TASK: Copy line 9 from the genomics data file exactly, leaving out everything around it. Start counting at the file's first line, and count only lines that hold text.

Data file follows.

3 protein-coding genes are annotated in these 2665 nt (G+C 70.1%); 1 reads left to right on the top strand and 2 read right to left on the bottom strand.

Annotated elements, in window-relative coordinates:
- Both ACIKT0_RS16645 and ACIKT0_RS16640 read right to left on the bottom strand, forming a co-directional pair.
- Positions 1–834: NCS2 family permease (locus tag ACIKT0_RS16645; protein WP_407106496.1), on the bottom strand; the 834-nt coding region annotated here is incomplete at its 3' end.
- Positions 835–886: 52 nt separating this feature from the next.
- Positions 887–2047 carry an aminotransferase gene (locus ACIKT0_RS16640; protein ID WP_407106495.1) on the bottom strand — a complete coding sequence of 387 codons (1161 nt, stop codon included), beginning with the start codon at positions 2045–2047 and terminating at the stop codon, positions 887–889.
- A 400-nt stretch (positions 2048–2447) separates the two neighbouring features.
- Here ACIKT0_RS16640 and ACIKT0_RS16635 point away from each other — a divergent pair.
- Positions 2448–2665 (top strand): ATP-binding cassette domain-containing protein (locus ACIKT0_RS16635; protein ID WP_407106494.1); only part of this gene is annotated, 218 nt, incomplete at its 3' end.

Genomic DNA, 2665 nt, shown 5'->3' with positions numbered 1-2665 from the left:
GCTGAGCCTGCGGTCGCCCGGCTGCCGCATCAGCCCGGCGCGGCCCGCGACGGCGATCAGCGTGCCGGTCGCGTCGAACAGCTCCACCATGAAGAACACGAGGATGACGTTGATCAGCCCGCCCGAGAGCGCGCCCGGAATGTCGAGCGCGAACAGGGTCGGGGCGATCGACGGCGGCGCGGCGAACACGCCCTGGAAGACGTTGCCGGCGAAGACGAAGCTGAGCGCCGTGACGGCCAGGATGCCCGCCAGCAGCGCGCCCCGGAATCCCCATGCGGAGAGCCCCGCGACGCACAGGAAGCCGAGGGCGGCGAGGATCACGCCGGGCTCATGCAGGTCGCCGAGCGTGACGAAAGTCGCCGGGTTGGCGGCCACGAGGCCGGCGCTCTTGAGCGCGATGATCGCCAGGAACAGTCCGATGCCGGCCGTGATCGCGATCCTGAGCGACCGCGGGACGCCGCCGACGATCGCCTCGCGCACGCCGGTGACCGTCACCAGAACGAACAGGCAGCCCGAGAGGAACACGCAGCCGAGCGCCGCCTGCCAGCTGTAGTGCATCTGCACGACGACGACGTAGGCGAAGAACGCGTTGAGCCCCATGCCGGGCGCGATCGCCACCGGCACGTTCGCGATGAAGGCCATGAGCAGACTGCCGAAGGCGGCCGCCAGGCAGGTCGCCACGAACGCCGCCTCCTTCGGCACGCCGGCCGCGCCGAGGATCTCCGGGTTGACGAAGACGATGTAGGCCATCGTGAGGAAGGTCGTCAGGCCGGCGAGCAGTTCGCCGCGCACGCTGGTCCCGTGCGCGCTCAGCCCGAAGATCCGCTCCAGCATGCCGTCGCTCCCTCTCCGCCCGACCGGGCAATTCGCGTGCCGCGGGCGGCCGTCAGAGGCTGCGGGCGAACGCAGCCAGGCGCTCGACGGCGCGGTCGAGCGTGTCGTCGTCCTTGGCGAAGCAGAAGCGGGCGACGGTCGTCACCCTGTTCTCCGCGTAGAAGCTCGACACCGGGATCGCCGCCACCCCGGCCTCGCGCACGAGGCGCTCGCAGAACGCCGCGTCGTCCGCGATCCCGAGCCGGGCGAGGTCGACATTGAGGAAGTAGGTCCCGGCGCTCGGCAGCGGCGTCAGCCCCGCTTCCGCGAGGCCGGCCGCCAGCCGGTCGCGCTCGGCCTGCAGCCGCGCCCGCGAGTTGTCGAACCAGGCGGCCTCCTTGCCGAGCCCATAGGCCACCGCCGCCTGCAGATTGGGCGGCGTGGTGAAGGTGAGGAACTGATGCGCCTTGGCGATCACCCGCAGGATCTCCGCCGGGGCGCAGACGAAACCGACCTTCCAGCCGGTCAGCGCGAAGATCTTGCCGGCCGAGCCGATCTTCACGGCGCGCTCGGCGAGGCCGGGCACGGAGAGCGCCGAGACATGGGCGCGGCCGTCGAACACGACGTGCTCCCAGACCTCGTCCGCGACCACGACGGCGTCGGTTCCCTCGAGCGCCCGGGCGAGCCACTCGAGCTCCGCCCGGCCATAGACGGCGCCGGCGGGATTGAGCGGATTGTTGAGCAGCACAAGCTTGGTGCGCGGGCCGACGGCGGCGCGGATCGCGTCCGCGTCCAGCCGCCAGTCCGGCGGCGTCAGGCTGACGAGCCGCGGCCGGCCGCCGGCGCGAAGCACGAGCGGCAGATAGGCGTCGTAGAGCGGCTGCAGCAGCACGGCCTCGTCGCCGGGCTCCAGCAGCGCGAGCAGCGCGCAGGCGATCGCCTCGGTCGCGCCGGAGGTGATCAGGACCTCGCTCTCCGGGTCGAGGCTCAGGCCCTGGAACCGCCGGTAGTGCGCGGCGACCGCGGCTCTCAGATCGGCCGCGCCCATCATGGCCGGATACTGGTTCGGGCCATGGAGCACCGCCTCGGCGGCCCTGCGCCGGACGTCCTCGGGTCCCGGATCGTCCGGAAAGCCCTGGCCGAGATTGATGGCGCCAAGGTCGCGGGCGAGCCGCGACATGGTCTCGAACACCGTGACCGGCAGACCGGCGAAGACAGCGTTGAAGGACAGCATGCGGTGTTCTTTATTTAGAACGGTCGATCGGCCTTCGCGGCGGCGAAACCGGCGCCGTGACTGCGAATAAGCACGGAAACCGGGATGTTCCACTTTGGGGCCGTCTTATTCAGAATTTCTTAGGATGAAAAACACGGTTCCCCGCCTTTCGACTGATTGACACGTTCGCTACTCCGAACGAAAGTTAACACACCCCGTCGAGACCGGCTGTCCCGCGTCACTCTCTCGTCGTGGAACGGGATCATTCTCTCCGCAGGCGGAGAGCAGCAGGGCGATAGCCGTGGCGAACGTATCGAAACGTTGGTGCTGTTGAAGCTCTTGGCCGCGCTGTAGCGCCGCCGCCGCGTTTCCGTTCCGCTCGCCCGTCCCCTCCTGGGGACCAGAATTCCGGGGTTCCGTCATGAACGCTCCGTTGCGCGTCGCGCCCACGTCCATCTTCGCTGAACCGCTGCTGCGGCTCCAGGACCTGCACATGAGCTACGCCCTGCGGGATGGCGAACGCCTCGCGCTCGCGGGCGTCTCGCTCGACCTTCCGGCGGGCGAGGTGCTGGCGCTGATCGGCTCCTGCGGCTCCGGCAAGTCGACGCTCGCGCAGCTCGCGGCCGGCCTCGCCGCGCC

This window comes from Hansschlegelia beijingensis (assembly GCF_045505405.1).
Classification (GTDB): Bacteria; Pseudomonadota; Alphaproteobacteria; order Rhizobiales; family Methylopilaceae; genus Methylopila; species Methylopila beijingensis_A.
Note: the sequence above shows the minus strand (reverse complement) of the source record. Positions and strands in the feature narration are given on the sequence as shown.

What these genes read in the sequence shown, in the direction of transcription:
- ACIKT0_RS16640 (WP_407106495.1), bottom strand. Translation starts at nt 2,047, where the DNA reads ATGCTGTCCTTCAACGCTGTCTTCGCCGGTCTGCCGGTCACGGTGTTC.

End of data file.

- Positions 2448–2665 (top strand): ATP-binding cassette domain-containing protein (locus ACIKT0_RS16635; protein ID WP_407106494.1); only part of this gene is annotated, 218 nt, incomplete at its 3' end.